New pagers for fire departments
It’s all systems go for local fire departments since a new set of pagers have been activated.
Monroe County Public Safety Director Kevin Scheibe during Monday’s meeting of the Monroe County Board of Commissioners reported 140 800-series pagers have been delivered and programmed for use by all fire departments operating in the county as of March 27.
“This helps everyone,” Scheibe said. “The departments now have coverage in areas they’ve never gotten (pages) before.”
In November, Scheibe told commissioners a problem was discovered with the county’s UHF/VHF-based fire paging system which prevented some areas from receiving notification of service requests.
He initially believed the problem could be fixed for about $20,000, but learned the issues with the 20-year-old equipment would require about $230,000 in repairs.
Commissioners subsequently approved an expenditure of $83,700 to purchase pagers for local fire departments.
The departments will reimburse the county $40,000 of the cost with the rest of the funding coming from American Rescue Plan Act funds.
Scheibe did say the purchase exceeded the approved amount by a little over $1,000 due to a software purchase needed to allow the Monroe County Emergency Management Agency program the pagers.
In addition to reducing paging delays, the new paging system “saves all the fire departments money,” Scheibe said Monday.
Also during the meeting, Monroe County Engineer Aaron Metzger asked commissioners to approve a letter of support to increase funding to the state’s Township Bridge Program.
The program uses funds from the state motor fuel tax program to fund local bridge repair projects.
Metzger noted the current portion of the tax – $15 million annually – has been the same amount since the program was introduced in 1979 despite a nearly 300 percent increase in inflation and other price indices since that time.
House Bill 2781 would increase the annual bridge program disbursement to $60 million.
Commissioners voted to provide a letter of support, with Commissioner Vicki Koerber commenting she would “absolutely support” any bill which would provide a method to channel statewide motor fuel funds to a more local level in light of the nearly 40-cent difference between Illinois and Missouri average fuel costs.
Metzger will deliver the letter to State Rep. David Friess (R-Red Bud) and State Sen. Terri Bryant (R-Murphysboro).
Commissioners also OK’d a resolution to approve preliminary engineering for the Bluff Road Flood Relief Program.
In 2020, Metzger applied for a federal economic development administration grant to raise Bluff Road between Hanover and HH roads. That section of heavily traveled Bluff Road has been subject to flooding several times in recent years by waters from the Mississippi River and Fountain Creek.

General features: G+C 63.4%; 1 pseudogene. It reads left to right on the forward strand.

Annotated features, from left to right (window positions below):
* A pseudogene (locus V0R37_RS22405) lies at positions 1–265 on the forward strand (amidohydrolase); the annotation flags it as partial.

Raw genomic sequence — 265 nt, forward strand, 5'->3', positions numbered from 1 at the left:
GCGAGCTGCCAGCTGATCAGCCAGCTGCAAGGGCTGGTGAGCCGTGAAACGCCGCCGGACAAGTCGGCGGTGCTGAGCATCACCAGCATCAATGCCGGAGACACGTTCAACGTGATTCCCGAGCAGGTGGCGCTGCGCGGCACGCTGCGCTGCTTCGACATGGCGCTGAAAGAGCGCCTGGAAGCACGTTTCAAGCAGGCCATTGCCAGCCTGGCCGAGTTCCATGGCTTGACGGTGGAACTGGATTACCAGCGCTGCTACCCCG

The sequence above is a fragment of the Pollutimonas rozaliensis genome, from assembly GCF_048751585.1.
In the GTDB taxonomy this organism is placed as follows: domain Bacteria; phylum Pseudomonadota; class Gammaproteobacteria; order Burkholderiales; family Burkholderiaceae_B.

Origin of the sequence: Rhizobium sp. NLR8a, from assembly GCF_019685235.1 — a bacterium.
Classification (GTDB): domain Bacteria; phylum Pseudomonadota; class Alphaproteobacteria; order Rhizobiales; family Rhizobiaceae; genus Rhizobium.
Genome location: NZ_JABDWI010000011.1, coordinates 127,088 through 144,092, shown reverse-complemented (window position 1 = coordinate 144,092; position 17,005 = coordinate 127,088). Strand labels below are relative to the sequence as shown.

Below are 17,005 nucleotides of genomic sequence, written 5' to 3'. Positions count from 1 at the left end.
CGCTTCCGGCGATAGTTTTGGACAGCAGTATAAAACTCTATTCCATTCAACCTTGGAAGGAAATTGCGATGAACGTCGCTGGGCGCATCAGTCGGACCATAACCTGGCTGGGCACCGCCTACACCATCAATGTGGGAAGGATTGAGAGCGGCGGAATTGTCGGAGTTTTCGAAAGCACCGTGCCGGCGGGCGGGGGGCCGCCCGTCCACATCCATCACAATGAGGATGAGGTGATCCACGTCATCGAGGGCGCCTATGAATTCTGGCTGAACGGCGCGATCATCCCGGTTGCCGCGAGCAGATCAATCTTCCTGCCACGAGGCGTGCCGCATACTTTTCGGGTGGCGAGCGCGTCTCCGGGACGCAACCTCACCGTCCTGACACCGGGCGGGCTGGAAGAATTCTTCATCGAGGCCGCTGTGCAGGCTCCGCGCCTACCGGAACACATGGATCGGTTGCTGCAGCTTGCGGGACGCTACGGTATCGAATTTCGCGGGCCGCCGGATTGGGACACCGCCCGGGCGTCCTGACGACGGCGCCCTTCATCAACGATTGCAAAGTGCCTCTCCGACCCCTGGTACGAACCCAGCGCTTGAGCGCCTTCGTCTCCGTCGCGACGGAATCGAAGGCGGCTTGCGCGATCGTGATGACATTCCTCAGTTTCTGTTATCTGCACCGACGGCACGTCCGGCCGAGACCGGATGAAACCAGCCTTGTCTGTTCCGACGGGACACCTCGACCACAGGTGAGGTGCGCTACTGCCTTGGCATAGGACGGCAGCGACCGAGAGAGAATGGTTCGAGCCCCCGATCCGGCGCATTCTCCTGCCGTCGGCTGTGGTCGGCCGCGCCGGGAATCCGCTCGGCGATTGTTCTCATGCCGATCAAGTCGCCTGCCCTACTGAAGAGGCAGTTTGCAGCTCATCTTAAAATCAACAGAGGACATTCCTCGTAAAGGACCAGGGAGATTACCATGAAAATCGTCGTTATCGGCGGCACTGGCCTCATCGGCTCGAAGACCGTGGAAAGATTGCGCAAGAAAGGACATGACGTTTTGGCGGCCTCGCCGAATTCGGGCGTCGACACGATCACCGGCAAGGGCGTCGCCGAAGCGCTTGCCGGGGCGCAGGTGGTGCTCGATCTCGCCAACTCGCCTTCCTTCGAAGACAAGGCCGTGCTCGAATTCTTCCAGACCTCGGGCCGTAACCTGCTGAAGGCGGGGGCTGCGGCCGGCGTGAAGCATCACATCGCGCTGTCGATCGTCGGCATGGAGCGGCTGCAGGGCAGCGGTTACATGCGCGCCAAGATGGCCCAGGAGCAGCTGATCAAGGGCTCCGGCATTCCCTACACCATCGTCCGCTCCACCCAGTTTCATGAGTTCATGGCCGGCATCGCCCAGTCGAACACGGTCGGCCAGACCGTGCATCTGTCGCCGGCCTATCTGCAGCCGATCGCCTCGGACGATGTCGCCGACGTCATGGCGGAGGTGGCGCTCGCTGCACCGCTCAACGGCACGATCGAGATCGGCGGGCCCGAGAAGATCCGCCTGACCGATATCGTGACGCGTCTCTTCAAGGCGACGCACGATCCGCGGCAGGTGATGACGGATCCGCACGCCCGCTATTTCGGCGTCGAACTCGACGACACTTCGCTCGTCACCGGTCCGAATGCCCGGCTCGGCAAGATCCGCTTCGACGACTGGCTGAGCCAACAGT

Metzger explained that although the project is “short” of needed funding, the grant is “open indefinitely” and he would like to move forward with engineering and environmental studies as well as possible right-of-way acquisition to be ready if or when the project is fully funded.
He added the engineering cost of $98,051 awarded to Volkert, Inc., would be pulled from the county budget but then reimbursed by the state.
Metzger also reported the Illinois Department of Transportation notified the county the intersection of Route 3 and Hanover Road has been selected for inclusion in IDOT’s Highway Safety Improvement Program. Read more on page 4A.
Also during Monday’s meeting, Koerber thanked Regional Office of Education Superintendent of Schools Kelton Davis for his “prudent” decision to advise early school dismissal on Friday.
Although the weather system which produced multiple tornadoes in Illinois, Missouri and Arkansas had little impact in Monroe and Randolph counties, Koerber suggested parents who questioned the decision to release students early may have had a different opinion “had it been the reverse” with students in school during a severe weather outbreak.
Kelton thanked local superintendents for their support.
“I work with some very level-headed people,” Kelton said, noting the impact of high winds on school buses and the heavier rains and hail experienced by residents and school districts in the Bottoms area and closer to the Mississippi River.
During the March 20 meeting, Monroe County Treasurer Kevin Koenigstein delivered a roundup of the county’s financial status through the first quarter of the current fiscal year.
County revenue was reported at 24.8 percent of budgeted projections with expenses coming in at 21 percent, which Koenigstein said was a “positive” for the quarter.
Also of note, Koenigstein said monthly interest income in Fiscal Year 2023 is exceeding the total interest gained in the prior fiscal year due to a significant increase in interest rates during the past six months.
Oak Hill Administrator Shari Kruep also updated commissioners during the March 20 meeting. Kruep said the county-owned nursing home and rehabilitation center was COVID-free and has resumed resident activities.
Oak Hill also hosted a staff and family Easter Egg hunt April 2.
Kruep also reported the continued use of temporary staffing agencies to fill required nursing shifts continues to cause a significant increase in expenses.
The next board meeting will be held at the Monroe County Courthouse on April 17 beginning at 8:15 a.m.